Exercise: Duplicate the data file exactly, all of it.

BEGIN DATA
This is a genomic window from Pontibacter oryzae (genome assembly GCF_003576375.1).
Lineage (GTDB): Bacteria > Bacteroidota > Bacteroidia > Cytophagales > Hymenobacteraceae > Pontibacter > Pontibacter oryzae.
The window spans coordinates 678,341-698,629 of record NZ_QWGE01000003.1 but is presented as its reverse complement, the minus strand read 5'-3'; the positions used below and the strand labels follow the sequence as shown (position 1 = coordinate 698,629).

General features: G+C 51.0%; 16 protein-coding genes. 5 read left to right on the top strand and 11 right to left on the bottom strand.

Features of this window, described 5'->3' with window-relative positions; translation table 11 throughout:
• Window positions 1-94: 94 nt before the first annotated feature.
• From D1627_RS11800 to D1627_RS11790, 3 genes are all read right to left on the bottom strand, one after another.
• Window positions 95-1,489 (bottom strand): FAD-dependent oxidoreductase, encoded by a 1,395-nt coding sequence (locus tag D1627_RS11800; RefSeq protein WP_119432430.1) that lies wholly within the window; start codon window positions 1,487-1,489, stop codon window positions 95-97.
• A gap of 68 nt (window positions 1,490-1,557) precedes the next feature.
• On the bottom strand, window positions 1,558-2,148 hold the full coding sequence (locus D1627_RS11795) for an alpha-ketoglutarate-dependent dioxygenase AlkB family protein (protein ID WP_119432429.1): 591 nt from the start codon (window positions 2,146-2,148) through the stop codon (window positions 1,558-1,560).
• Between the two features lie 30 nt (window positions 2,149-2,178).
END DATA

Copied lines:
This is a genomic window from Pontibacter oryzae (genome assembly GCF_003576375.1).
Lineage (GTDB): Bacteria > Bacteroidota > Bacteroidia > Cytophagales > Hymenobacteraceae > Pontibacter > Pontibacter oryzae.
The window spans coordinates 678,341-698,629 of record NZ_QWGE01000003.1 but is presented as its reverse complement, the minus strand read 5'-3'; the positions used below and the strand labels follow the sequence as shown (position 1 = coordinate 698,629).

General features: G+C 51.0%; 16 protein-coding genes. 5 read left to right on the top strand and 11 right to left on the bottom strand.

Features of this window, described 5'->3' with window-relative positions; translation table 11 throughout:
• Window positions 1-94: 94 nt before the first annotated feature.
• From D1627_RS11800 to D1627_RS11790, 3 genes are all read right to left on the bottom strand, one after another.
• Window positions 95-1,489 (bottom strand): FAD-dependent oxidoreductase, encoded by a 1,395-nt coding sequence (locus tag D1627_RS11800; RefSeq protein WP_119432430.1) that lies wholly within the window; start codon window positions 1,487-1,489, stop codon window positions 95-97.
• A gap of 68 nt (window positions 1,490-1,557) precedes the next feature.
• On the bottom strand, window positions 1,558-2,148 hold the full coding sequence (locus D1627_RS11795) for an alpha-ketoglutarate-dependent dioxygenase AlkB family protein (protein ID WP_119432429.1): 591 nt from the start codon (window positions 2,146-2,148) through the stop codon (window positions 1,558-1,560).
• Between the two features lie 30 nt (window positions 2,149-2,178).